When our faculty retire, they need to be replaced.

      When our faculty retire without being replaced, the young and talented people who are currently serving as contract academic staff do not have the opportunity to move into full-time continuing positions.

      To put it another way, when our faculty retire without being replaced, the University’s Administration is failing to make an investment in the future of Albertans in the form of new tenure-track faculty. Their failure to invest will compound all of the problems that Contract Academic Staff and students are already experiencing as a result of earlier rounds of cuts, and every Contract Academic Staff member who feels like a “phantom” in the current circumstances —

      I must, however, disagree with your opening contention. When we take CA:ST into account, in a way the University’s metrics do not, the situation is worse, not better, for students than we have presented it. If CA:ST featured in the chart, the loss of instructors in the Faculty of Arts over the last two years — and thus the negative impact upon students — would be all the more obvious. In English & Film Studies, for example, almost all the sections of courses that would over the last decade have gone to CA:ST instructors have been struck from our “teaching plan.”

      Your choice of moniker points directly to the problems that we are aiming to address. Within those metrics, CA:ST are indeed phantoms. But CA:ST are also phantoms because they are the sign of the University’s choice to depend on precarious labour rather than to invest in tenure-tenure faculty. Until we resolve this problem, the entire University should feel haunted.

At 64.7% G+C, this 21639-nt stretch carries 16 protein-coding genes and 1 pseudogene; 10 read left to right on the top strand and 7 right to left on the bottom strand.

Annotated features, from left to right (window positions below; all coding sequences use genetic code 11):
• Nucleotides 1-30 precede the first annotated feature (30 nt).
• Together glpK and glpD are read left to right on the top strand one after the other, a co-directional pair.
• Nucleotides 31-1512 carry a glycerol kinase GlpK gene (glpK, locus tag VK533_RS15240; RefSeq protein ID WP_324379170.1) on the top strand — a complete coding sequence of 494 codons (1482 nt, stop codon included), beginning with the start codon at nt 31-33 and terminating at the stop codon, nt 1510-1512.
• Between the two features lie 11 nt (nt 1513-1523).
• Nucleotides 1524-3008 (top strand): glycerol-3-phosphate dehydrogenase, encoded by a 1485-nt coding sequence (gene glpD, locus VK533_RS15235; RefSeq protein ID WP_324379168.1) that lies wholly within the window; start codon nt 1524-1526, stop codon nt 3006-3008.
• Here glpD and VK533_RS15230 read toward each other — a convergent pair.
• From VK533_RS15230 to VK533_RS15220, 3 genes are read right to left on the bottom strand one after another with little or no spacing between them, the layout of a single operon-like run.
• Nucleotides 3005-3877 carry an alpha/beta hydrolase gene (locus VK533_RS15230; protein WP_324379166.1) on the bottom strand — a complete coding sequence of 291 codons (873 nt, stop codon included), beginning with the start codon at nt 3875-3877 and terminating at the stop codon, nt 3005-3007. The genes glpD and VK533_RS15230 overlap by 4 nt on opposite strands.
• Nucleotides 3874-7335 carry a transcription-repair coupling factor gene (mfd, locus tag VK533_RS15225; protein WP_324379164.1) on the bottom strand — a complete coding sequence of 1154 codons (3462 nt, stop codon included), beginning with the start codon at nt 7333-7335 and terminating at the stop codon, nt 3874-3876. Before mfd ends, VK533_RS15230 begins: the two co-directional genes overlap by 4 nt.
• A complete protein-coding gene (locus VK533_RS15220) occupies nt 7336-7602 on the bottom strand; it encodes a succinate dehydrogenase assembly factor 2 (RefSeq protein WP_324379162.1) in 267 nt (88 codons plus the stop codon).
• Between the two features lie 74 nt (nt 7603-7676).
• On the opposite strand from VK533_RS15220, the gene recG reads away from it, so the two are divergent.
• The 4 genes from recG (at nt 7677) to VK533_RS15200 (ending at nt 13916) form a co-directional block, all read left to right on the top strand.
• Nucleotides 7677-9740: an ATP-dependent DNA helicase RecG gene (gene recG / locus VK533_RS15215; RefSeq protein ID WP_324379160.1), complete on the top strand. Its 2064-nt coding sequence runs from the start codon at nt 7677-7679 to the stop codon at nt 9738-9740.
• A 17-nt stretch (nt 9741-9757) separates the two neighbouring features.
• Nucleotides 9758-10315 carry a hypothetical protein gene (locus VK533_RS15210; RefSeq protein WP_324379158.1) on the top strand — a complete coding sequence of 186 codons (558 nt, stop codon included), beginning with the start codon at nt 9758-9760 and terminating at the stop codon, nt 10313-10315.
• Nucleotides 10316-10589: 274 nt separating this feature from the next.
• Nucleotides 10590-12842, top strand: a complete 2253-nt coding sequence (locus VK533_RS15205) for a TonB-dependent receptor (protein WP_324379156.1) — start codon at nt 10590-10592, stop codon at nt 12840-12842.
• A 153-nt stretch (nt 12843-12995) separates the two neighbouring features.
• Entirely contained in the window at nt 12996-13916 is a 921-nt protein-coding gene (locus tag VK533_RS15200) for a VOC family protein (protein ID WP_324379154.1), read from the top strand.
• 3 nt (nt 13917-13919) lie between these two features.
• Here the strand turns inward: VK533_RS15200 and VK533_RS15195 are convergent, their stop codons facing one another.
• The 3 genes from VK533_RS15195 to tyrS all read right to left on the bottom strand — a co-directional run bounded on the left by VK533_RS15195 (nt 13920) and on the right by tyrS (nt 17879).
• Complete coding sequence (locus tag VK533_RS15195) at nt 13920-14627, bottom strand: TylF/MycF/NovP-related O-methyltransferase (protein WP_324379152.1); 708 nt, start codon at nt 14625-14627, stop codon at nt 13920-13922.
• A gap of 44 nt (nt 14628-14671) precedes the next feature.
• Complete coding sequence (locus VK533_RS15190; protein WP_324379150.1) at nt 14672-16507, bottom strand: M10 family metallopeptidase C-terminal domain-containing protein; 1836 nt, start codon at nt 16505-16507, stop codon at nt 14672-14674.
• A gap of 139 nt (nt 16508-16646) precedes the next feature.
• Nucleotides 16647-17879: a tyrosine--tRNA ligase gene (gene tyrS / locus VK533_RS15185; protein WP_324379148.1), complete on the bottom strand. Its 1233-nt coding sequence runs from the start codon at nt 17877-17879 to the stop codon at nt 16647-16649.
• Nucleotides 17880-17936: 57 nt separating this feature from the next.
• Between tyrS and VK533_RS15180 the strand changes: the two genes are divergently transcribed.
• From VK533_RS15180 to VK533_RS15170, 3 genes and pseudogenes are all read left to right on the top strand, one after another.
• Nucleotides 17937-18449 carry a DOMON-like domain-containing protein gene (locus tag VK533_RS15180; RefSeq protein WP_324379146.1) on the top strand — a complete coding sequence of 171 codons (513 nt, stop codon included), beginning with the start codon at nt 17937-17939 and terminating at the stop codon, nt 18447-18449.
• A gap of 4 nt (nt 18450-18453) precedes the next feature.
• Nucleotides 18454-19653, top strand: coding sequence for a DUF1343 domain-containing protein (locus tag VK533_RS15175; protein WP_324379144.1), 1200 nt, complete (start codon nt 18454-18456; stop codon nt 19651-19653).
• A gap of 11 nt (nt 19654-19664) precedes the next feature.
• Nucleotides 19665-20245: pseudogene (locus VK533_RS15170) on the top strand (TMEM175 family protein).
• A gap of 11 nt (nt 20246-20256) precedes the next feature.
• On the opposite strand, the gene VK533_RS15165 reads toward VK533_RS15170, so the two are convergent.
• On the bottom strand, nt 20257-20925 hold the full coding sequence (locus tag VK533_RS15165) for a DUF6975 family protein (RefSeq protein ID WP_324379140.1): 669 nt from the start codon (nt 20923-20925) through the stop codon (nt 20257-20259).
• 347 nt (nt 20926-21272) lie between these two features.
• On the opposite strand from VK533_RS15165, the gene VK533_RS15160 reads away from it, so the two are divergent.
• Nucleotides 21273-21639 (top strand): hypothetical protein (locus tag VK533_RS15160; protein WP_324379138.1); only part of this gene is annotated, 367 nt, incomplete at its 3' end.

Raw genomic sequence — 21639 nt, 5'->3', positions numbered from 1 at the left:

Best wishes,
      Carolyn

  2. Kathleen Lowrey says:

    Hey Phantom Sessional — you are right, of course; the shrinkage of the tenured professoriate has only been sustainable via the extensive use of contract academic staff. If tenure-track hiring kept pace with student enrollments, many of those PhD-holding contract academic staff would be in tenured positions. When tenure-track faculty talk about the vanishing of faculty lines, we’re on the side of contract academic staff.

    Turning to the student experience, contract academic staff do a terrific job in the classroom. However, they are at a real disadvantage outside of it in ways that undermine the value of the student degree. Small things like not having a permanent office or campus mailing address make it harder for students to track contract academic staff down again a few years past graduation, when they need things like reference letters for graduate school or career advice. It is also the case that reference letters from tenured faculty can have more impact than those from contract academic faculty — fairly or not. Making sure the tenure-track and tenured professoriate keeps pace with student numbers isn’t a zero-sum game; more tenureable positions are to everyone’s advantage.

    I think you might like Marc Bousquet’s book, _How the University Works_, if you have not already read it. It’s really informative on these issues.